Condors in California Have Breasted Chick in ‘Virgin Birth’

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California condors have hatched chicks in the wild in the state’s first-ever “virgin birth” of the endangered predators. Five chicks, whose sperm were donated by researchers in Southern California, were found in eggs laid by adult condors last week, and four of them hatched on Saturday, the California Condor Recovery Team said in a statement Monday.

After the adult males are killed in the wild, usually in collisions with large drones or deer, their sperm are donated to female condors in captivity who then mate with their captive partners. The females produce the eggs for the birds in captivity and release them to the wild after mating.

Condors in captivity are not intended to breed with those they are already partnered with, according to the statement. The newly hatched chicks “must have never acted with normal sexual behavior,” cautions the team, because “predators do not normally imitate males.”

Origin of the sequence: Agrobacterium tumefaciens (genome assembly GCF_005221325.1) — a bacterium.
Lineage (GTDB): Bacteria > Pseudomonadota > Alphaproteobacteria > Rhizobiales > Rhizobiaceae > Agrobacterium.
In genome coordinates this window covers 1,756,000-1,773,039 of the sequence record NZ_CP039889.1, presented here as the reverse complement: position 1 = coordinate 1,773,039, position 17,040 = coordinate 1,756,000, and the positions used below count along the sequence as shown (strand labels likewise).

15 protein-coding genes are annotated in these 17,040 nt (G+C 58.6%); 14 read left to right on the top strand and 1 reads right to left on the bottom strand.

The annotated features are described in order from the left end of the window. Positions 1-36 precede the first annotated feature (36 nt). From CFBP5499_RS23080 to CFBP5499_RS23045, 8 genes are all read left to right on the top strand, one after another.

With the so-called “virgin birth,” the remaining captive-reared condors in captivity will be moved away from the parents and are no longer considered interbreeding partners, the group said.

Two female condors born in captivity are living with the female chicks for now and will be brought into the wild later.

“When we calculated the odds of these eggs, we initially guessed it was between one in six and one in nine million,” said study co-author Don Grover, of the U.S. Fish and Wildlife Service. “We went back and did some work on the little experimental kits we have in other countries to really assess the odds and to actually get a more accurate number. The bottom line was that the probability is one in two million — one in two billion.”

Condors are California’s top predator and have been extinct in the state for decades, until recent restoration efforts using captive breeding and genetic material have begun to bring them back. Today, there are 25 condors in captivity in the United States, but there are only 350 adults left in the wild. “Imagine a small school of fish on a bald eagle with an eighth-grade level education,” writes researcher Bobbi Zahnd, of the California Department of Fish and Wildlife, about the species.

The five eggs were laid on Aug. 31 by the community of 34 condors in that area and the young birds were able to fly away from the area in a day or two, according to a note posted to the Condor Recovery Team’s website. The mother condor spent the day with the new chicks and returned on Monday. The eggs were laid at 1,770 and 1,810 feet altitude, which is a “prime nesting site” for birds in the wild, according to the team.

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